Colorado Springs Utilities (CSU) is a combined electric/water/wastewater/gas municipal utility serving 600,000 customers in the Pikes Peak area in Colorado. The company was founded in 1922 and takes sustainability seriously. Water is especially important, and CSU operates a state-certified lab that analyzes more than 12,000 samples per year from CSU plants and another 4,800 from customer homes.
The Clear Spring Ranch campus is one of the company’s largest sites and is home to a 1970s-era effluent treatment plant that CSU wanted to refurbish with modern low- and medium-voltage switchgear. The effluent treatment plant recycles and treats all wastewater streams from a 200-MW coal-fired plant, and a 480-MW 2-on-1 natural gas combined cycle plant. As a Zero Discharge facility, all water is treated, reused by the plant, or used as irrigation on a nearby crop-share to replenish the aquifer that supplies the plant with process water via a deep well pumping system.
As part of its commitment to sustainability, the utility is phasing out one of its coal-fired generating plants at another location with modern, gas-fired, low emission generators. The new units will be distributed around the coverage area to supply backup and charging power to battery-solar arrays. The new units will be moved to Clear Spring Ranch to eventually replace the coal-fired unit and will play an increasingly important role in maximizing CSU’s renewable energy output.
CSU also sees safety as part of making operations more sustainable. CSU has committed to the safety of their employees by a Medium Voltage Switchgear Retrofit Program started in 2015. All existing MV switchgear would be replaced with Arc Flash Resistant switchgear and any future projects would require it. The Zero Discharge Plant is the last in the fleet to receive this modification, and the only one to be also retrofitted with Low Voltage, Arc Quenching technology. According to Shawn Timothy, Sr. Technical Project Manager for CSU, one key requirement for the new switchgear was that it be arc-resistant. ABB pioneered this technology, and after a competitive bidding process, CSU chose ABB’s LV and MV products to replace the aging equipment.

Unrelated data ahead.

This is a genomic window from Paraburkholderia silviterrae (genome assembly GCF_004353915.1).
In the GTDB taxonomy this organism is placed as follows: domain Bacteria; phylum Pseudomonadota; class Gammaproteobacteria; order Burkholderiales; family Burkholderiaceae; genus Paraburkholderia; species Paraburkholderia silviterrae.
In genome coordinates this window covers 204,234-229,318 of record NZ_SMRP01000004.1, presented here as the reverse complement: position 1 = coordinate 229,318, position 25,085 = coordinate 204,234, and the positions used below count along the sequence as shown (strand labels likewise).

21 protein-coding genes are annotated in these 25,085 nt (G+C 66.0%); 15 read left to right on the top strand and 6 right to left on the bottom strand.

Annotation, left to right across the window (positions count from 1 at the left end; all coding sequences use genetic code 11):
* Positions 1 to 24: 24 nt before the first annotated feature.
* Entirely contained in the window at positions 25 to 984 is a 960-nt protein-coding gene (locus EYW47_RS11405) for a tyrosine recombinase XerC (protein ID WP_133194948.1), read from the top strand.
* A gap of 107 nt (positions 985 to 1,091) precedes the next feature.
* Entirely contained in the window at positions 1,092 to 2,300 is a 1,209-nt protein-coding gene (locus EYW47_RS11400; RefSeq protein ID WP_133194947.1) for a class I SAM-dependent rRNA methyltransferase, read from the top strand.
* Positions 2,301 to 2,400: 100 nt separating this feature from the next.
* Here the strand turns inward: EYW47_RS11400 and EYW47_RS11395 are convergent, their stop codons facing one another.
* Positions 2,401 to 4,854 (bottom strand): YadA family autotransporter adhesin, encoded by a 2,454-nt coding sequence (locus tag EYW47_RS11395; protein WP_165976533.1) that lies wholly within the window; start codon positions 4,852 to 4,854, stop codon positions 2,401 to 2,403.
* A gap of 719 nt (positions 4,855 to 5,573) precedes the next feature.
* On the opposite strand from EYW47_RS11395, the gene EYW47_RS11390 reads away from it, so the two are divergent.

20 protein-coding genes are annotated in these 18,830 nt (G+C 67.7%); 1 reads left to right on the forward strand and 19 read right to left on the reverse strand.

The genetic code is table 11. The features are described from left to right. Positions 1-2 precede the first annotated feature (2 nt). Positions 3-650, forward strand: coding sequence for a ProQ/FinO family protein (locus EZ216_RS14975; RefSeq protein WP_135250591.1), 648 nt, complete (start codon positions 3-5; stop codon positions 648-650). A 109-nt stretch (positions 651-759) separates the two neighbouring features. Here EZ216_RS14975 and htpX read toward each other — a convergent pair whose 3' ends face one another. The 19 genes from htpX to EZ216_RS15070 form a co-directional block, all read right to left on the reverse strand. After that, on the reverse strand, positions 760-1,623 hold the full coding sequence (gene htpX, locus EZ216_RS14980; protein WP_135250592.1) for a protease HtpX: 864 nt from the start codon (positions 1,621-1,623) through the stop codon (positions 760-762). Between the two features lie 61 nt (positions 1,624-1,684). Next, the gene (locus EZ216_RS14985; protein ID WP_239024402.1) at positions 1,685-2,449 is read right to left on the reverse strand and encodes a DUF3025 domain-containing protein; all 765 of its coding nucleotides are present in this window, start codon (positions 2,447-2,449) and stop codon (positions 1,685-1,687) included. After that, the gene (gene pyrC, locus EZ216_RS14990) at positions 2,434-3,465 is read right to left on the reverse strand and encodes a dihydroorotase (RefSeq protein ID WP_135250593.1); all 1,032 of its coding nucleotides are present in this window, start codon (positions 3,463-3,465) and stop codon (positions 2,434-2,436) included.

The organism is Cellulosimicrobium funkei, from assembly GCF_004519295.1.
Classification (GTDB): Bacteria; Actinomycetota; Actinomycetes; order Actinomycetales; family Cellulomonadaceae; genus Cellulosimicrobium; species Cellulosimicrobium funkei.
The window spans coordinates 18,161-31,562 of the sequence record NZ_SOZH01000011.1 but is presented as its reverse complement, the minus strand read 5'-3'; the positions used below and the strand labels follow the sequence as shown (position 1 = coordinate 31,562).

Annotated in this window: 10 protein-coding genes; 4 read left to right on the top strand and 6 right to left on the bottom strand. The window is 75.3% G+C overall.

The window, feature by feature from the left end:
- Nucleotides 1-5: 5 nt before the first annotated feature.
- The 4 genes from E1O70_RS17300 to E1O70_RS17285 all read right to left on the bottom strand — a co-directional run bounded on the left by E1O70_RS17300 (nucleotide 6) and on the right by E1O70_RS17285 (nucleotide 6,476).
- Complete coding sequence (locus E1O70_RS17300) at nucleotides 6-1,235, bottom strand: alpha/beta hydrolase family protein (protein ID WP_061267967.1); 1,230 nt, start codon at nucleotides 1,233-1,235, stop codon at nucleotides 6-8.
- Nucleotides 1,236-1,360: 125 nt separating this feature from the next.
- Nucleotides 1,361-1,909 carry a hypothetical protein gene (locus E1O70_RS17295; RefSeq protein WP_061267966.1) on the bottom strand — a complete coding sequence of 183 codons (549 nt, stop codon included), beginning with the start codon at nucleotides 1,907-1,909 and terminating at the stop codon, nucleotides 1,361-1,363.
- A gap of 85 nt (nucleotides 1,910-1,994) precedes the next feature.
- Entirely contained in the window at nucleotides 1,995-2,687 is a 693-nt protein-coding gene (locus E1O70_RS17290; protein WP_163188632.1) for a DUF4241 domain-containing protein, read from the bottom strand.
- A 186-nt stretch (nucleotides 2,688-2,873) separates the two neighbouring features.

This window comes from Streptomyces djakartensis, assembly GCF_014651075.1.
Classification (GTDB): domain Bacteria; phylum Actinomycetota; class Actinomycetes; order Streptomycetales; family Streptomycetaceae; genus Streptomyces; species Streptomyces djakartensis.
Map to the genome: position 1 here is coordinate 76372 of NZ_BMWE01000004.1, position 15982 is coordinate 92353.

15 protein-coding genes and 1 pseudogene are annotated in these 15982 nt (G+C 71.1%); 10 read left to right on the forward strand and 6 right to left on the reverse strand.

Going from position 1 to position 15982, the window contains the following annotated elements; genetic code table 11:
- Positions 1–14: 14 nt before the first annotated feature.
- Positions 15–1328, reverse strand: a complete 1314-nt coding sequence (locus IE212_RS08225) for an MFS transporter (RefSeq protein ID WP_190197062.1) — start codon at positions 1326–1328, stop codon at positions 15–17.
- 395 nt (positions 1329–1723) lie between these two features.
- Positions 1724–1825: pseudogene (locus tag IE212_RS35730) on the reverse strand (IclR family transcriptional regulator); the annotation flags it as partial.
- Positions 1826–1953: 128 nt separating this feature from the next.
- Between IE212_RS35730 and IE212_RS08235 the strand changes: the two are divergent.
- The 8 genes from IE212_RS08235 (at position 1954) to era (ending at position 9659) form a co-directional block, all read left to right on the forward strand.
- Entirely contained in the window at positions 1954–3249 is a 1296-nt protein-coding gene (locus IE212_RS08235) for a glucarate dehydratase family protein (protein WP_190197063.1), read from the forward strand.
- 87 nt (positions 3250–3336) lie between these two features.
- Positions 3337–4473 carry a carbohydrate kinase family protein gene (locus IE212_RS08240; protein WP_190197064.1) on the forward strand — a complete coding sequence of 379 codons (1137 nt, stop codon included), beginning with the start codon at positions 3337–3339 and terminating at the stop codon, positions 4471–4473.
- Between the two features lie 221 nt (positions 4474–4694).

Footprint was another concern. The new gear had to be located near underground feeds below concrete floors while roof girders limited the height of the new equipment. The confined space would also require plenums to direct the discharge of an arc flash event upward through openings in the exterior wall that also had to be situated between girders. The LV and MV lineups were also required to be integrated both electrically and with communications and controls.
Given the entire project would be conducted during the pandemic, it was clear that in-person factory acceptance testing would be impossible. So, ABB arranged for FAT to be conducted via videoconference, which not only solved the problem but eliminated several days and associated travel costs for CSU and ABB personnel. ABB is now looking to offer video FAT as an option for all customers going forward.
The new gear arrived by early February 2021 from two of ABB’s factories in Mexico, but there was one more kink to work out: despite the designs calling for access to the rear of the equipment, there was a steel-framed and composite panel wall directly behind the installation site where the equipment would go. CSU and ABB worked together to modify the wall with removable access panels that provide permanent rear access for future motor testing.
By April, the installation and commissioning were complete, and CSU energized their new switchgear without any issues.
—ABB is a technology company that serves the power generation and other industries. Learn more at the company’s website.